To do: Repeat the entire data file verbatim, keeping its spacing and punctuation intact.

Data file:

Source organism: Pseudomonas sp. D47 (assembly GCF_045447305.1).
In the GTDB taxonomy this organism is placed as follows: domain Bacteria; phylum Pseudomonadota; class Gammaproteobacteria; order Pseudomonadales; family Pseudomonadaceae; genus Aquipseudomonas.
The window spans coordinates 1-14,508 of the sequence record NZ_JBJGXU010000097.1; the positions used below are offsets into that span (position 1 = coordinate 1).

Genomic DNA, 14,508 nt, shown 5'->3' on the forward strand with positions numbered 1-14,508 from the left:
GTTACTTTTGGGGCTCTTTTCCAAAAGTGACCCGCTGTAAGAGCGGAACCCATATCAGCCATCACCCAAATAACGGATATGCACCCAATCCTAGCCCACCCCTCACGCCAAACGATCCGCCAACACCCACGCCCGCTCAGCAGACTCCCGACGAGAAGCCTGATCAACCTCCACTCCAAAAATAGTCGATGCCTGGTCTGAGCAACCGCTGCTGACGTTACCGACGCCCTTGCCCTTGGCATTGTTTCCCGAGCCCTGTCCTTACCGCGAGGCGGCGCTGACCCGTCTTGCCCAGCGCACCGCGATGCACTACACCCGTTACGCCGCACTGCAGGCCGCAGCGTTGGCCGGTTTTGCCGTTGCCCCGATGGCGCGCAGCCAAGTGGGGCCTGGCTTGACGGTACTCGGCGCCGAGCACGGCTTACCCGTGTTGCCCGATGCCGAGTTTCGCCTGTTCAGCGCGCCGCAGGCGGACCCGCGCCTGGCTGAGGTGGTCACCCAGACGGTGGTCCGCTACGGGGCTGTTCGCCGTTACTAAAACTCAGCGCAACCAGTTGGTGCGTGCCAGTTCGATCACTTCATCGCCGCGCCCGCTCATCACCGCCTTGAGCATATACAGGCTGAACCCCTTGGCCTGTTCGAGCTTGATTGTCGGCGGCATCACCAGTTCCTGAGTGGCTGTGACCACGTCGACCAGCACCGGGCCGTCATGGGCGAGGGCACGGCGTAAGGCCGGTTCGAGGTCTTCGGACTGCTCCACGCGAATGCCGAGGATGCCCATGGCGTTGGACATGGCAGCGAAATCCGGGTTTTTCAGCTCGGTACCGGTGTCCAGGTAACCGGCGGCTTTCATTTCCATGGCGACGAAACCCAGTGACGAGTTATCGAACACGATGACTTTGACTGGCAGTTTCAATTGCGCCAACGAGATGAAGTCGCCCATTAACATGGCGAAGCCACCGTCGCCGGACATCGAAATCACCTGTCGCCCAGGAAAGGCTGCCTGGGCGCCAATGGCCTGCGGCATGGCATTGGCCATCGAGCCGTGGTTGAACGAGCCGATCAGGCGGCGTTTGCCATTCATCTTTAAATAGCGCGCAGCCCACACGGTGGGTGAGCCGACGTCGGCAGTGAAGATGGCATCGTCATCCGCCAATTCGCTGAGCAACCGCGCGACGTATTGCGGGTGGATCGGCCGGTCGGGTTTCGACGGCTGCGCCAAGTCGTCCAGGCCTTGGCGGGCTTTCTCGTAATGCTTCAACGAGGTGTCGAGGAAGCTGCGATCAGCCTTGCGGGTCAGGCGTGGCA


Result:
Source organism: Pseudomonas sp. D47 (assembly GCF_045447305.1).
In the GTDB taxonomy this organism is placed as follows: domain Bacteria; phylum Pseudomonadota; class Gammaproteobacteria; order Pseudomonadales; family Pseudomonadaceae; genus Aquipseudomonas.
The window spans coordinates 1-14,508 of the sequence record NZ_JBJGXU010000097.1; the positions used below are offsets into that span (position 1 = coordinate 1).

Genomic DNA, 14,508 nt, shown 5'->3' on the forward strand with positions numbered 1-14,508 from the left:
GTTACTTTTGGGGCTCTTTTCCAAAAGTGACCCGCTGTAAGAGCGGAACCCATATCAGCCATCACCCAAATAACGGATATGCACCCAATCCTAGCCCACCCCTCACGCCAAACGATCCGCCAACACCCACGCCCGCTCAGCAGACTCCCGACGAGAAGCCTGATCAACCTCCACTCCAAAAATAGTCGATGCCTGGTCTGAGCAACCGCTGCTGACGTTACCGACGCCCTTGCCCTTGGCATTGTTTCCCGAGCCCTGTCCTTACCGCGAGGCGGCGCTGACCCGTCTTGCCCAGCGCACCGCGATGCACTACACCCGTTACGCCGCACTGCAGGCCGCAGCGTTGGCCGGTTTTGCCGTTGCCCCGATGGCGCGCAGCCAAGTGGGGCCTGGCTTGACGGTACTCGGCGCCGAGCACGGCTTACCCGTGTTGCCCGATGCCGAGTTTCGCCTGTTCAGCGCGCCGCAGGCGGACCCGCGCCTGGCTGAGGTGGTCACCCAGACGGTGGTCCGCTACGGGGCTGTTCGCCGTTACTAAAACTCAGCGCAACCAGTTGGTGCGTGCCAGTTCGATCACTTCATCGCCGCGCCCGCTCATCACCGCCTTGAGCATATACAGGCTGAACCCCTTGGCCTGTTCGAGCTTGATTGTCGGCGGCATCACCAGTTCCTGAGTGGCTGTGACCACGTCGACCAGCACCGGGCCGTCATGGGCGAGGGCACGGCGTAAGGCCGGTTCGAGGTCTTCGGACTGCTCCACGCGAATGCCGAGGATGCCCATGGCGTTGGACATGGCAGCGAAATCCGGGTTTTTCAGCTCGGTACCGGTGTCCAGGTAACCGGCGGCTTTCATTTCCATGGCGACGAAACCCAGTGACGAGTTATCGAACACGATGACTTTGACTGGCAGTTTCAATTGCGCCAACGAGATGAAGTCGCCCATTAACATGGCGAAGCCACCGTCGCCGGACATCGAAATCACCTGTCGCCCAGGAAAGGCTGCCTGGGCGCCAATGGCCTGCGGCATGGCATTGGCCATCGAGCCGTGGTTGAACGAGCCGATCAGGCGGCGTTTGCCATTCATCTTTAAATAGCGCGCAGCCCACACGGTGGGTGAGCCGACGTCGGCAGTGAAGATGGCATCGTCATCCGCCAATTCGCTGAGCAACCGCGCGACGTATTGCGGGTGGATCGGCCGGTCGGGTTTCGACGGCTGCGCCAAGTCGTCCAGGCCTTGGCGGGCTTTCTCGTAATGCTTCAACGAGGTGTCGAGGAAGCTGCGATCAGCCTTGCGGGTCAGGCGTGGCA